The United States correctly describes the application of the Federal Insolvency Statute. If Quicksilver was insolvent at the time it committed an act of bankruptcy, then Quicksilver must pay the claim of the United States first, in this case by means of the interpled fund. Thus the Court must make two determinations: (1) was Quicksilver insolvent and (2) did it commit an act of bankruptcy? Because "the purpose of § 3713 is to `secure adequate revenue to satisfy burdens on the federal treasury, the provision is given a liberal interpretation in order to effectuate its purpose.'" Federal Trade Comm'n v. Crittenden, 823 F.Supp. 705, 707 (C.D.Cal. 1993) (quoting United States v. Cole, 733 F.2d 651, 654 (9th Cir.1984)).


For purposes of the Federal Insolvency Statute, a debtor falls into insolvency when its liabilities exceed its assets. See Lakeshore Apartments, Inc. v. United States, 351 F.2d 349, 353 (9th Cir.1965); Golden Acres, 684 F.Supp. at 101; United States v. Dyna-Tex, Inc., 372 F.Supp. 280, 281 (E.D.Tenn.1973). The Court cannot conclude that Quicksilver was insolvent at the relevant time because the other claimants have raised a factual dispute. The United States claims that Quicksilver had ceased operating and had significant liability versus very few assets. The United States offers the declaration of Lyle Byrum, Quicksilver's former president, which reports Quicksilver's insolvency. The other claimants counter that Byrum's declaration suffers from bias because he benefits if Quicksilver pays the government. The other claimants also argue that Quicksilver had an revenue stream at the relevant time and that Quicksilver also owns a valuable license to build a certain kind of ultra-light aircraft. The Court cannot conclude, for the purpose of summary judgment, that Quicksilver was insolvent at the relevant time. Accordingly, the Court will conduct an evidentiary hearing on this issue.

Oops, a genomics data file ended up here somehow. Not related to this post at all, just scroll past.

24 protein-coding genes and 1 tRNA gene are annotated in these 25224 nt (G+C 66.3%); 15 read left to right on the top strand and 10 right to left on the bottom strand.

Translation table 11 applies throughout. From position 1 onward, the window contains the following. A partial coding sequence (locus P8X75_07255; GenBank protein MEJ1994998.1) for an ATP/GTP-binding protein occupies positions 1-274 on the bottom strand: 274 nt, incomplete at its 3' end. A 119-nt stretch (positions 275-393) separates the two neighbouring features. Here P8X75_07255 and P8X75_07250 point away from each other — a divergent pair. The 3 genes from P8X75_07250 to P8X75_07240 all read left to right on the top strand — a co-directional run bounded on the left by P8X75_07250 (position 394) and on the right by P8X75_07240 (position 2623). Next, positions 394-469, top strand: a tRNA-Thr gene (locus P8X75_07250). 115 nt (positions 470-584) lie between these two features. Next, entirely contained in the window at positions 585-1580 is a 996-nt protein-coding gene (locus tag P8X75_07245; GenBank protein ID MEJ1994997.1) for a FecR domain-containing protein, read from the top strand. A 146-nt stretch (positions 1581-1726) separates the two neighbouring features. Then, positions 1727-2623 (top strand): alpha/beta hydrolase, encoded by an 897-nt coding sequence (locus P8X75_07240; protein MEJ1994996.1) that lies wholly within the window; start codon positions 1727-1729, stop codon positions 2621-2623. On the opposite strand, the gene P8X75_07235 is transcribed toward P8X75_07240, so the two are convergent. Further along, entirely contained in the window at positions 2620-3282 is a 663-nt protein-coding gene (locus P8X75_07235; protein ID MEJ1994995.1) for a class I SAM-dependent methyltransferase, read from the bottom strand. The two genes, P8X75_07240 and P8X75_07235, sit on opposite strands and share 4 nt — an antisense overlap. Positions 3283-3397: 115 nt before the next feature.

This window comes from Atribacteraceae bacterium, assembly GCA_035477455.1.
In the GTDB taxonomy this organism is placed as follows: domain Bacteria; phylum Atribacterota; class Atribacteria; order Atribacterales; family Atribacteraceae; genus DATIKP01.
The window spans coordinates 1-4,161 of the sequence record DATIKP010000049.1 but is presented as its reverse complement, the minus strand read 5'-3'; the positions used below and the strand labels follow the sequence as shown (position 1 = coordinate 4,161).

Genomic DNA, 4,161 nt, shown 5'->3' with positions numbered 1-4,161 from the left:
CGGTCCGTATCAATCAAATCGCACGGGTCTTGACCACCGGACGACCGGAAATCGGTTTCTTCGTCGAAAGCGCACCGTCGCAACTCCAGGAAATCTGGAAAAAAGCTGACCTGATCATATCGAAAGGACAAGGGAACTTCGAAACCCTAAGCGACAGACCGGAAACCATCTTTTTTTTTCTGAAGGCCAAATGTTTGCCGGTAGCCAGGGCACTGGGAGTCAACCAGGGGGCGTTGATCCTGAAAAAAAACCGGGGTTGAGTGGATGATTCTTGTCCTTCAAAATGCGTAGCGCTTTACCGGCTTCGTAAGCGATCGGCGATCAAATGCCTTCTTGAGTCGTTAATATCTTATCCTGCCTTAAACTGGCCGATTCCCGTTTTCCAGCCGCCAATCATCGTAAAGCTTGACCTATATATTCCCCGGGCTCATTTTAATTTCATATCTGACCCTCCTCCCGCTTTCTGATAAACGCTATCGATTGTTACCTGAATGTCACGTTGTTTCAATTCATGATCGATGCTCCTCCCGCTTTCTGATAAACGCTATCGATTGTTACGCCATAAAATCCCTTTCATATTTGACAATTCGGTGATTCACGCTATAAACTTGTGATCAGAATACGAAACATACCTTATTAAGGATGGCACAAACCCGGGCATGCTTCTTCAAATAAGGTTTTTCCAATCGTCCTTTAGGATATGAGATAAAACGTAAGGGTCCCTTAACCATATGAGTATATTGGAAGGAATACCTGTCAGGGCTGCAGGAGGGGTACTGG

Act of Bankruptcy6